• Should serve as a lead generation piece, whether it’s gated or not
  • Serves as a piece of dedicated thought leadership, to aid downstream SEO and positioning

Once you’ve defined why your piece exists, you can measure the internal and external engagement and benchmark the goals for the content. How much intent did the piece drive? How many times was it shared externally – did it get a high engagement rate? Any content enablement tool will have insights that deliver this information, but even without a dedicated platform, you should be able to answer at least half of these questions.

It’s a good idea to set up automated processes to gauge which pieces of content are meeting their expectations. Manually review this data every few months to ensure your content strategy is as effective as you need it to be.


 

Question: How long should I expect to onboard a content management tool?

The answer here is that it really depends on two things: The amount of content you need to make available to your sales team, and the kind of resources you can dedicate to onboarding the tool.

For an organization with a few hundred pieces of content (blogs, case studies, pricing, etc.), and 1-2 resources dedicated to integrating with a new enablement system this process should take 3-4 weeks. However, this could go longer if you have more content or less time to get up and running.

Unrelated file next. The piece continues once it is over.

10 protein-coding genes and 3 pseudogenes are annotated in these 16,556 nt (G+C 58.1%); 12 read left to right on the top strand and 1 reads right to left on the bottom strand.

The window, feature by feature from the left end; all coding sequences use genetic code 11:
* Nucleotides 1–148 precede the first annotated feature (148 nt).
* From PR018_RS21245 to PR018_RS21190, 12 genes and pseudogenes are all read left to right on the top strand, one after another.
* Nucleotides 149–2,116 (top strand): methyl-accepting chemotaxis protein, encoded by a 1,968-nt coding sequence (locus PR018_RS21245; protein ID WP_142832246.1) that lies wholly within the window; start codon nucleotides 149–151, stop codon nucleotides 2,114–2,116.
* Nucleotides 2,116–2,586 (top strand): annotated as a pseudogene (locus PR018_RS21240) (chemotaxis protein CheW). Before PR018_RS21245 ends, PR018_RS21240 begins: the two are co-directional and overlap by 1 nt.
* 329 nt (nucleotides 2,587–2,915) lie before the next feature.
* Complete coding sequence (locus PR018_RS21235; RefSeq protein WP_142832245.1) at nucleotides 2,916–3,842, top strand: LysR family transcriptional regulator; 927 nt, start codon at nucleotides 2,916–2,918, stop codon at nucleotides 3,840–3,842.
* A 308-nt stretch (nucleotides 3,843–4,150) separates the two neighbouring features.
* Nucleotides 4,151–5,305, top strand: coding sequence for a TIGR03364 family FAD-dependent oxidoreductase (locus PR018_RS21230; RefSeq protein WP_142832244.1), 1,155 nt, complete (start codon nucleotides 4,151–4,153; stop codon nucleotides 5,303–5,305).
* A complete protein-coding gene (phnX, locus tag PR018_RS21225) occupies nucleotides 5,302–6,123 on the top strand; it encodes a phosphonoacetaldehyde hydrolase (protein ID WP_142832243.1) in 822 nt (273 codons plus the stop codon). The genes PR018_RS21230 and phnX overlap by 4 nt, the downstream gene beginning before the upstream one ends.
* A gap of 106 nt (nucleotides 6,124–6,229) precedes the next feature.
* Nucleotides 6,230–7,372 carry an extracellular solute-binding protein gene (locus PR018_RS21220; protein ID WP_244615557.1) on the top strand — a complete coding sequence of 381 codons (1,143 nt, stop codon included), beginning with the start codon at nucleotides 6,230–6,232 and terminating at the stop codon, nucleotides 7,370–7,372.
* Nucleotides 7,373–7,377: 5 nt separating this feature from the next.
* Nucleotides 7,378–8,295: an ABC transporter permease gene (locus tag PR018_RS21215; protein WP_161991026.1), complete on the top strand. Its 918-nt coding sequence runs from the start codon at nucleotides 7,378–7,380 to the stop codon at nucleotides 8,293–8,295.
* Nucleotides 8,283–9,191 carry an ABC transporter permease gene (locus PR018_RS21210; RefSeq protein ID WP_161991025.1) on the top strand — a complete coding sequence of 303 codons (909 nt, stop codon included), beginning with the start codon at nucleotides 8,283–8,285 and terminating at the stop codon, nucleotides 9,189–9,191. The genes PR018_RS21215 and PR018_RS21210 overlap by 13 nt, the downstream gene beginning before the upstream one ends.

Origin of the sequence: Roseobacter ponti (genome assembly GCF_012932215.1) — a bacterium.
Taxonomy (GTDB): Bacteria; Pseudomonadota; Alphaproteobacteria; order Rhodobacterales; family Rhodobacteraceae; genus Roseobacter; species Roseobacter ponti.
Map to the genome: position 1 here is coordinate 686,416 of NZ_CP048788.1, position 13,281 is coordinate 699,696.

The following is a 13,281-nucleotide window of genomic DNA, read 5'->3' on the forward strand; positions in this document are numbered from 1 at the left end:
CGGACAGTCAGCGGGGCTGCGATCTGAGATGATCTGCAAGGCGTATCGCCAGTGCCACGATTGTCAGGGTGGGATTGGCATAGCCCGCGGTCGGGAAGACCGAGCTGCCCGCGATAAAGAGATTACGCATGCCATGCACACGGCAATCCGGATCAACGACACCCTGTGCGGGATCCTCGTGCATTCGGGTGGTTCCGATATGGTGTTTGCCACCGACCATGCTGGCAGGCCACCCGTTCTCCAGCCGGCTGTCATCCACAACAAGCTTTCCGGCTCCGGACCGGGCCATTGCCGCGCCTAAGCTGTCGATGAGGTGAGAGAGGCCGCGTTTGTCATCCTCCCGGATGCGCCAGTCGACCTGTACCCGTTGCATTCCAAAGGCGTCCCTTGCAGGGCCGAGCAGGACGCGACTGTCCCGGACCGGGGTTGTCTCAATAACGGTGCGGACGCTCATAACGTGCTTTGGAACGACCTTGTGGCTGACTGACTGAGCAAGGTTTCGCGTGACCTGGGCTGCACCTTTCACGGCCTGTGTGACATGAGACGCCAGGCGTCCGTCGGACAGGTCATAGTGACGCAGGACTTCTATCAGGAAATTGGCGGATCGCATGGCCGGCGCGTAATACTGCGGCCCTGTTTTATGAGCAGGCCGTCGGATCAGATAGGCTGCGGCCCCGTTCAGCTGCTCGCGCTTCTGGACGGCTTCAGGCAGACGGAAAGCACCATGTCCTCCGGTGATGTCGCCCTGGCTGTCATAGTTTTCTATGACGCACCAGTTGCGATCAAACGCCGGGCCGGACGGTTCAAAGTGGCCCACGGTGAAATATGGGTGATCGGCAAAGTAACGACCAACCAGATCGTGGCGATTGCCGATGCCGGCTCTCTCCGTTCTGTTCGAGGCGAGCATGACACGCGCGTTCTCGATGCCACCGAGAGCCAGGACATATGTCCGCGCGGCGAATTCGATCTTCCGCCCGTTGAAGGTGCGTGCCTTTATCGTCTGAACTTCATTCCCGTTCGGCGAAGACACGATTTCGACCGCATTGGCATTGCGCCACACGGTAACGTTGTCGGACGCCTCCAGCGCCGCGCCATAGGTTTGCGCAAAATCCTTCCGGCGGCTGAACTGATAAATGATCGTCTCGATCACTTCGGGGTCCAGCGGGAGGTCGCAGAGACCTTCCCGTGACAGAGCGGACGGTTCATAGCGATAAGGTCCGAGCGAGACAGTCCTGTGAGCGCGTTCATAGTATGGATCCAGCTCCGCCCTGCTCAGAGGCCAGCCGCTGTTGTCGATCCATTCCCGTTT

An alternative approach that we like to take at Enablix is to work towards a “systems-live date” that our customers set that works for both the sales and marketing teams. This gives clarity to the end date, and can typically be accomplished in 1-2 weeks.


Question: How much time should we dedicate to updating content?

After the initial setup of your content enablement platform, it’s going to take some amount of dedicated time to keep all of your new assets up-to-date in the platform.

A general rule of thumb is that it should take your marketing team one (1) hour of effort to maintain content for every 20 new pieces of content created per week. If it takes you longer than 2 minutes to update/add a piece of content to your content platform, you need a new platform. Obviously, We’d love to help you with that if we can.


Question: What’s the most effective way for Sales to provide feedback to Marketing?

Remember the weekly meeting we mentioned at the beginning of the blog? It’s a double-edged sword when it comes to feedback – sometimes reps will offer genuinely helpful info and details on what they’re seeing in the field, sometimes they’ll use it as an opportunity to complain about the things they don’t like about the latest and greatest content.

That’s why most feedback should be 1-on-1 and built into their content finding workflow. Perhaps it’s Google comments visible to only your team on why certain pieces of case studies are working, or a feedback system built into your content enablement tool that facilitates that discussion. Personal and intentful conversation will further align your marketing and sales teams and give content specialists the information they need to create great content.